}
    
       protected override async void OnLaunched(LaunchActivatedEventArgs e) {
          Debug.WriteLine("OnLaunched: " + Environment.CurrentManagedThreadId);
    
          MyClass test = new MyClass();
       }
    }
    
    

    This creates:

    App: 3
    StartLoad: 3
    Reading: 4
    EndLoad: 4

    OnLaunched: 3
    StartLoad: 3
    Reading: 5
    EndLoad: 3

    Although in both cases the process is started from the same thread (3), the problem only shows up when the process is startet from the App() constructor but not when started from OnLaunched. Any idea why this is the case?





    • Proposed as answer by DPinTX Thursday, January 9, 2014 6:35 PM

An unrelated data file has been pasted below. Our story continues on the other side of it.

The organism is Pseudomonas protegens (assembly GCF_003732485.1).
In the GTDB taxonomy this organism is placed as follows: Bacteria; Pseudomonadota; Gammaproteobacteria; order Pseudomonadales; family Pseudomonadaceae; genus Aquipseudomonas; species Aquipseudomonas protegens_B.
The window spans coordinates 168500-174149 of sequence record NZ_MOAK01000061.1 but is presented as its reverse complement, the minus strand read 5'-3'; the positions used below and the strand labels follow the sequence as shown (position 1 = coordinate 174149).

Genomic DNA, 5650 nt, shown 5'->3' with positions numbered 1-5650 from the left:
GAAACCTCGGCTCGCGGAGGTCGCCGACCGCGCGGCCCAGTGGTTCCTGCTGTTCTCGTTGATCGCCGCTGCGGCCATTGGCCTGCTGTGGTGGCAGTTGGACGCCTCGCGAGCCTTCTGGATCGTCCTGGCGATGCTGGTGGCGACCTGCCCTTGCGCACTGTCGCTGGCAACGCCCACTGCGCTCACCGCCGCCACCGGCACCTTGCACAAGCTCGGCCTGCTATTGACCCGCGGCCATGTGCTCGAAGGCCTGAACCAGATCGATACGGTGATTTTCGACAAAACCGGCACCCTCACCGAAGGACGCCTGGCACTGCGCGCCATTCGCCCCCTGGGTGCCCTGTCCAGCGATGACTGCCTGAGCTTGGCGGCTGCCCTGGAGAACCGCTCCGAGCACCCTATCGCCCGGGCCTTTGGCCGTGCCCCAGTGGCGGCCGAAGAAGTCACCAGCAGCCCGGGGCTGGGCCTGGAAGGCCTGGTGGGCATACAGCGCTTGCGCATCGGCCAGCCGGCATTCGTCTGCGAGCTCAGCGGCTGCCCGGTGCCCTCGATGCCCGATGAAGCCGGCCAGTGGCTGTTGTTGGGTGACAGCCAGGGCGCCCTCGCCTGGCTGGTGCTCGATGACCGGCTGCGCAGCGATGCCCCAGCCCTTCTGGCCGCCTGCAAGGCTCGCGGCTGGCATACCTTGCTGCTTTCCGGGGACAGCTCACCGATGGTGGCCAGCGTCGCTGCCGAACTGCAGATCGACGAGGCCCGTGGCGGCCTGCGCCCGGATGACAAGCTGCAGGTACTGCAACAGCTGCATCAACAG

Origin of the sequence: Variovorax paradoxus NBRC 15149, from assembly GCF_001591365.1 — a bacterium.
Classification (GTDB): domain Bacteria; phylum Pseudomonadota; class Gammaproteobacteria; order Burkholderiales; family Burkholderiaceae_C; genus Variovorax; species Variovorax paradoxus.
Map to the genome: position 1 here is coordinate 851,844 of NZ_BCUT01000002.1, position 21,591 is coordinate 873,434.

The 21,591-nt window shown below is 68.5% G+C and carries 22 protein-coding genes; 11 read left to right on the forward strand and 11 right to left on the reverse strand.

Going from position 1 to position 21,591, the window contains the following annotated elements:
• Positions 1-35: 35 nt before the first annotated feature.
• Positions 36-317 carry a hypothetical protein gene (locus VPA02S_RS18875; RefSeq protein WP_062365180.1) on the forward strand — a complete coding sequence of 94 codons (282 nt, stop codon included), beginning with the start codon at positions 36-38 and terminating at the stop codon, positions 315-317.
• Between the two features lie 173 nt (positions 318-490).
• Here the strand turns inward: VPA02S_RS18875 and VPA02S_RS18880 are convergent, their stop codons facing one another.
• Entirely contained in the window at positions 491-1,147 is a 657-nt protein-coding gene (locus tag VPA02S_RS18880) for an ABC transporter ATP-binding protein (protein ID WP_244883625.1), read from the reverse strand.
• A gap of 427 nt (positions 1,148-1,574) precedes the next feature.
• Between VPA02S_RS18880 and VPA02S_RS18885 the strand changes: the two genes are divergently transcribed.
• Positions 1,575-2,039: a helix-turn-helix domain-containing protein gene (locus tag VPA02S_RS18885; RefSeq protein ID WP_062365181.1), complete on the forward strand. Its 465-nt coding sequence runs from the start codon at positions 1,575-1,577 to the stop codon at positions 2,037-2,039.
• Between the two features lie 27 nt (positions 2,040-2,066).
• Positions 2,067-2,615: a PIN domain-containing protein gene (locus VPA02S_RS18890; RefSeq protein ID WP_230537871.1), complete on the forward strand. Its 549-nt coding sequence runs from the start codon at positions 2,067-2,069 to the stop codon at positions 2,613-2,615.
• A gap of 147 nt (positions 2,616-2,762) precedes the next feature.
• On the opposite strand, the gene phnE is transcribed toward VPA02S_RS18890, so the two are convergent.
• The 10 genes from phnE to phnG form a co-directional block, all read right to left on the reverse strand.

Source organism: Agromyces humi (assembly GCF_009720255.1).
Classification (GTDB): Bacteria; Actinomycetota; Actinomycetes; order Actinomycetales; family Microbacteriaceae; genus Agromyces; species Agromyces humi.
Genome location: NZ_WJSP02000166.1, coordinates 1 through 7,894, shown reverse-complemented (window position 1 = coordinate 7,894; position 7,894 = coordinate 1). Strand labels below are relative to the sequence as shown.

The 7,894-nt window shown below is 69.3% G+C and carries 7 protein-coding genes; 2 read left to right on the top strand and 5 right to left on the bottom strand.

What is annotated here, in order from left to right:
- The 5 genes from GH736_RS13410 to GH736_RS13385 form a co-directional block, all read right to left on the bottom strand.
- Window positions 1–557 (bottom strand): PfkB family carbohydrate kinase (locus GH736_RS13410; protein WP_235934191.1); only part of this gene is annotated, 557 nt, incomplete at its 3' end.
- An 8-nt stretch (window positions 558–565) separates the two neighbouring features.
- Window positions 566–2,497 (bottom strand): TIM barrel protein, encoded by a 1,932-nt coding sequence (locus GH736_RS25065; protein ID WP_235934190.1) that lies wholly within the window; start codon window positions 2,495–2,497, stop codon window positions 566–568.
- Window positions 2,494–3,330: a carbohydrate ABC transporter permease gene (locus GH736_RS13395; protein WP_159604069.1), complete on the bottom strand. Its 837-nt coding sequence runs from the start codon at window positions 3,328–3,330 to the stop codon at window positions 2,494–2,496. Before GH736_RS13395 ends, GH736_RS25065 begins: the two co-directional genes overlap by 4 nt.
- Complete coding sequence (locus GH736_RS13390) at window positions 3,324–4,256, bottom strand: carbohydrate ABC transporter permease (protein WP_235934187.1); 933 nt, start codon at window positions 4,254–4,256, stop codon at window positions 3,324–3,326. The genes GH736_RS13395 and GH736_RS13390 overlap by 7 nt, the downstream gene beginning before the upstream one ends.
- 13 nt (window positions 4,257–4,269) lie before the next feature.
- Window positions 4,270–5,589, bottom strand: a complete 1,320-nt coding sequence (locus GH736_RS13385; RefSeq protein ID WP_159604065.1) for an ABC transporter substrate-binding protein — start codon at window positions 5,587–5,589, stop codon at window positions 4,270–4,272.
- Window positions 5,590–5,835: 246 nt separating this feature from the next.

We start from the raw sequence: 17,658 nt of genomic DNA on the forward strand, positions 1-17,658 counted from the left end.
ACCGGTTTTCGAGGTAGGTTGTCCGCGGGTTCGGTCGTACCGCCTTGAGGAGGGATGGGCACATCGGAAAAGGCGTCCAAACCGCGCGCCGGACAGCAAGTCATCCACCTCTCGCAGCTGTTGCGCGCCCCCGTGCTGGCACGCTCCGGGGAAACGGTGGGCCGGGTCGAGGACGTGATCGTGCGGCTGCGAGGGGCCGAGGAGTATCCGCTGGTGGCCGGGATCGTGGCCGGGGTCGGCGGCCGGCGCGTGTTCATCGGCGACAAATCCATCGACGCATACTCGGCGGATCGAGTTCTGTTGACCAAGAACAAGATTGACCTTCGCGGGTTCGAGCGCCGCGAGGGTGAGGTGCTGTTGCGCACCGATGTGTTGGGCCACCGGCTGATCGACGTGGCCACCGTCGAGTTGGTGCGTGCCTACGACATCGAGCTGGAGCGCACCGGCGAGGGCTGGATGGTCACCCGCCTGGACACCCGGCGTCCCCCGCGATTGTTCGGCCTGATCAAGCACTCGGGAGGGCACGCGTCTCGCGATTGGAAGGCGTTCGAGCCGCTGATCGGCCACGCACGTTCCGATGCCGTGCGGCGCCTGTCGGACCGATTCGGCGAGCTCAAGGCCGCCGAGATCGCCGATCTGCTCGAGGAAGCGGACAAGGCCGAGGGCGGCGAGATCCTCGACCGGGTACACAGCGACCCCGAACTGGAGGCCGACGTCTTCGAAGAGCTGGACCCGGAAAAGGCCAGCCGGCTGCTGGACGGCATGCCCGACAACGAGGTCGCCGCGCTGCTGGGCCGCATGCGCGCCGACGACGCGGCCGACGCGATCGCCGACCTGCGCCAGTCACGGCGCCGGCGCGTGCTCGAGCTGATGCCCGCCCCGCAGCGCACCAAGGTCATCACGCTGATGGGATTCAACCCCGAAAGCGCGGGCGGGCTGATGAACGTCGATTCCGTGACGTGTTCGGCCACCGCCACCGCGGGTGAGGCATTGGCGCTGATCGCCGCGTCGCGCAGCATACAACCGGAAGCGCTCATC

• Unproposed as answer by DPinTX Thursday, January 9, 2014 6:35 PM
    Thursday, January 9, 2014 4:24 PM
  • AFAIK, yes it should.  The VS template creates the MainPage from App.OnLaunched() instead of App(), so you might try to repro with a new project to troubleshoot.

    David


    David http://blogs.msdn.com/b/dbrowne/

    Thursday, January 9, 2014 4:24 PM
  • The key to understanding your problem is understanding how exactly the Await/Async mechanism is implemented by the runtime. The compiler will generate a state machine to track, and execute your asynchronous call. On of the duties of the state machine is to marshall calls to/from threads, and it does this by using a SynchronizationContext. I won't go into the details of the SynchronizationContext as there is lots of information out there. Just understand that a SynchronizationContext is an object that is responsible for marshalling call across threads.  WPF and Windows Store apps install their own synchronization context implementations that use the Dispatcher to marshall calls back to the UI thread.